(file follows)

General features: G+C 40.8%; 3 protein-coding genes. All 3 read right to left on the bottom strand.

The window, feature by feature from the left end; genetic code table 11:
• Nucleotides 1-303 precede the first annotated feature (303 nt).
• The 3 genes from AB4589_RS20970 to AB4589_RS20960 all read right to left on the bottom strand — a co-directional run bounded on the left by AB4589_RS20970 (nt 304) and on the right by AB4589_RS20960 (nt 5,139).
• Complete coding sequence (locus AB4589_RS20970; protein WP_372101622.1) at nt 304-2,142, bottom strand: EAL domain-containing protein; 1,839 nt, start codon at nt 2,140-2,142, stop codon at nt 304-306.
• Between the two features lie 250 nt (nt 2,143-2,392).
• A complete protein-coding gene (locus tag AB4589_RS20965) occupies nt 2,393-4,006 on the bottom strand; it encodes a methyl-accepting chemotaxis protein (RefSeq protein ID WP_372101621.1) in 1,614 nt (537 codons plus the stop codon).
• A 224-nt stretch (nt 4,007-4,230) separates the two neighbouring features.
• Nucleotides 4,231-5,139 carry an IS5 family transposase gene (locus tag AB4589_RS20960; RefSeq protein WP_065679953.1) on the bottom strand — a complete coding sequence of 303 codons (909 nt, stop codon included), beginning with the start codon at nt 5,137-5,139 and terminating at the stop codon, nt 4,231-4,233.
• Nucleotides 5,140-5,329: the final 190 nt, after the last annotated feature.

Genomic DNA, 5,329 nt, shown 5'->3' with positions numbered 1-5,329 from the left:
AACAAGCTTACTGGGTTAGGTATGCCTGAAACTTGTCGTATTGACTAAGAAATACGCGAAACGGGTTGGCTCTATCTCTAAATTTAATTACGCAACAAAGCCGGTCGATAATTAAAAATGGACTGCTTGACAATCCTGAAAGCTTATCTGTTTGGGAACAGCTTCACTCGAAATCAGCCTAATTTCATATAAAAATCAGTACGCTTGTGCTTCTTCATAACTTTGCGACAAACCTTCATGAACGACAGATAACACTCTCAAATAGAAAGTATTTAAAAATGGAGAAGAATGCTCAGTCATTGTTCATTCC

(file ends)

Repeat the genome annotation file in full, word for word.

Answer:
General features: G+C 40.8%; 3 protein-coding genes. All 3 read right to left on the bottom strand.

The window, feature by feature from the left end; genetic code table 11:
• Nucleotides 1-303 precede the first annotated feature (303 nt).
• The 3 genes from AB4589_RS20970 to AB4589_RS20960 all read right to left on the bottom strand — a co-directional run bounded on the left by AB4589_RS20970 (nt 304) and on the right by AB4589_RS20960 (nt 5,139).
• Complete coding sequence (locus AB4589_RS20970; protein WP_372101622.1) at nt 304-2,142, bottom strand: EAL domain-containing protein; 1,839 nt, start codon at nt 2,140-2,142, stop codon at nt 304-306.
• Between the two features lie 250 nt (nt 2,143-2,392).
• A complete protein-coding gene (locus tag AB4589_RS20965) occupies nt 2,393-4,006 on the bottom strand; it encodes a methyl-accepting chemotaxis protein (RefSeq protein ID WP_372101621.1) in 1,614 nt (537 codons plus the stop codon).
• A 224-nt stretch (nt 4,007-4,230) separates the two neighbouring features.
• Nucleotides 4,231-5,139 carry an IS5 family transposase gene (locus tag AB4589_RS20960; RefSeq protein WP_065679953.1) on the bottom strand — a complete coding sequence of 303 codons (909 nt, stop codon included), beginning with the start codon at nt 5,137-5,139 and terminating at the stop codon, nt 4,231-4,233.
• Nucleotides 5,140-5,329: the final 190 nt, after the last annotated feature.

Genomic DNA, 5,329 nt, shown 5'->3' with positions numbered 1-5,329 from the left:
AACAAGCTTACTGGGTTAGGTATGCCTGAAACTTGTCGTATTGACTAAGAAATACGCGAAACGGGTTGGCTCTATCTCTAAATTTAATTACGCAACAAAGCCGGTCGATAATTAAAAATGGACTGCTTGACAATCCTGAAAGCTTATCTGTTTGGGAACAGCTTCACTCGAAATCAGCCTAATTTCATATAAAAATCAGTACGCTTGTGCTTCTTCATAACTTTGCGACAAACCTTCATGAACGACAGATAACACTCTCAAATAGAAAGTATTTAAAAATGGAGAAGAATGCTCAGTCATTGTTCATTCC